Magazine article Information Today

Morningstar Seeks Library Markets

Magazine article Information Today

Morningstar Seeks Library Markets

Article excerpt

Database Review

How do you sell something that's already free? This is the dilemma for anyone who wants to sell content on the Web when something comparable is available on free sites. Many (would-be) content vendors haven't solved this problem, but Morningstar, a leading investment advisory publisher, is not among them. Morningstar (http://www.morning star.com) operates one of the most popular free investment sites on the Web (1.2 million registered members) and one of the most successful fee sites (100,000 members). The company is now turning to yet another market with Morningstar Library Edition, a subscription-based institutional product for academic, public, and corporate libraries. It's a new test for Morningstar's product-building skills.

One of the Web's greatest accomplishments has been to democratize corporate financial and other investment information. Online searchers of a certain age will remember when company balance sheets, income statements, and the like were only available from expensive proprietary databases. Now, of course, it's easy to get corporate financials, stock prices, valuations, insider trading, market data, and more from any number of financial vortals, portals, and investment company sites.

What, then, is Morningstar's edge? Much of its content is generic. The site itself is attractive and intuitive, but so are many other financial sites. Instead, Morningstar has two advantages over its hundreds of rivals: branding and premium content. It publishes many popular investment guides and advisories, so its name has cachet and high-recognition value (attributes that it has in common with other successful fee-based sites, such as ConsumerReports.org and the Wall Street Journal Online). Also, Morningstar's proprietary stock and fund ratings and analysis are popular among investors, who will pay for information that they perceive will enrich them.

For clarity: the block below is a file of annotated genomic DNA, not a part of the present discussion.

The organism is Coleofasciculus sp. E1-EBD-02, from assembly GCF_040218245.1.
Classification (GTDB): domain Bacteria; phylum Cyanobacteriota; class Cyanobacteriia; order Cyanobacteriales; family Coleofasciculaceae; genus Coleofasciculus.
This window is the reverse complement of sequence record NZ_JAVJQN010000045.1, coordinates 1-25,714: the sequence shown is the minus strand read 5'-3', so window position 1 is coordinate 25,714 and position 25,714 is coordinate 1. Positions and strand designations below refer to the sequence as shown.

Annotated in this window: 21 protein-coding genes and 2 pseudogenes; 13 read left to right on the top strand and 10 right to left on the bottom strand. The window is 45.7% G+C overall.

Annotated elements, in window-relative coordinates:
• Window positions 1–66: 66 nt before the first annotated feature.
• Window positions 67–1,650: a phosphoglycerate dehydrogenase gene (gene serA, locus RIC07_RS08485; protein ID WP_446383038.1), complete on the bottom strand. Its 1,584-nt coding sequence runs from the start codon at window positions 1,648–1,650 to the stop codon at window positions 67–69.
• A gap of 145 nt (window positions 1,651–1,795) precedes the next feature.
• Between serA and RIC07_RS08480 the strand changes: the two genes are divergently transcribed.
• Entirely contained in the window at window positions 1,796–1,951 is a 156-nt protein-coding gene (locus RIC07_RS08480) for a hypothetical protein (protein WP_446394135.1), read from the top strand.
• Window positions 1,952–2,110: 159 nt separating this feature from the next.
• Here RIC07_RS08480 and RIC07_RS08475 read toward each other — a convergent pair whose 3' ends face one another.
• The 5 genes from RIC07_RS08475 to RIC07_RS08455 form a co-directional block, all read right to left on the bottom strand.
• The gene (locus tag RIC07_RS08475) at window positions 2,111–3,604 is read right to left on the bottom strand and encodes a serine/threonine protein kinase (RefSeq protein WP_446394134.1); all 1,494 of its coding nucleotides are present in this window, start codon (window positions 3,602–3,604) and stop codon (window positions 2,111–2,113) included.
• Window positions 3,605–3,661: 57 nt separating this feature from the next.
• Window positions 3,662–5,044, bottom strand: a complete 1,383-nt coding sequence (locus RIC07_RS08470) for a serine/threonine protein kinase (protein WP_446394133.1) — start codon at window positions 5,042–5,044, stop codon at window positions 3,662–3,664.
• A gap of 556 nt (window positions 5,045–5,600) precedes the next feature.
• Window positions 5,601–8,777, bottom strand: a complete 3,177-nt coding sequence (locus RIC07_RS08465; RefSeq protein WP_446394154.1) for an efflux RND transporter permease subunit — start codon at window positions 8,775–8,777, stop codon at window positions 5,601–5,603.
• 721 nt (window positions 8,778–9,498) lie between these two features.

Rich Investment Content

Morningstar's free service has rich sets of generic stock and fund information:

* Stocks: Current quotes, stock histories, 10-year financials, ownership, insider trading, earnings, news, and several interactive screening and selection tools

* Funds: Type, objective, expenses, holdings, performance, selection tools, and Morningstar rating. Fund ratings are the only proprietary Morningstar rating content that appears on the free site.

The free service has other kinds of investment guidance, most of it created by Morningstar:

* Investment Centers, with advice on high-interest topics like retirement

* Conversations, a bulletin board section that covers a wide range of investment topics

* e-Newsletters, a set of e-mail alerts on investing trends

* News and Commentary, including columns from Morningstar analysts and news from Dow Jones

* Investing courses, a set of Web-based classes for personal investors

The Morningstar Premium service contains all of the content from the free service and adds proprietary content from Morningstar analysts and more portfolio tools. Morningstar tracks and evaluates 1,000 top stocks and 2,000 top funds, with analysis, recommendations, and ratings. Premium service tools include more sophisticated stock and fund screeners and other portfolio-management instruments. Premium service subscriptions cost $11.95 monthly, $109 annually, or $189 biennially.

The Library Edition Difference

The Morningstar Library Edition has the dual challenge of differentiating itself from the free and Premium Morningstar sites and providing a content/pricing package that will appeal to libraries. …

Search by... Author
Show... All Results Primary Sources Peer-reviewed

Oops!

An unknown error has occurred. Please click the button below to reload the page. If the problem persists, please try again in a little while.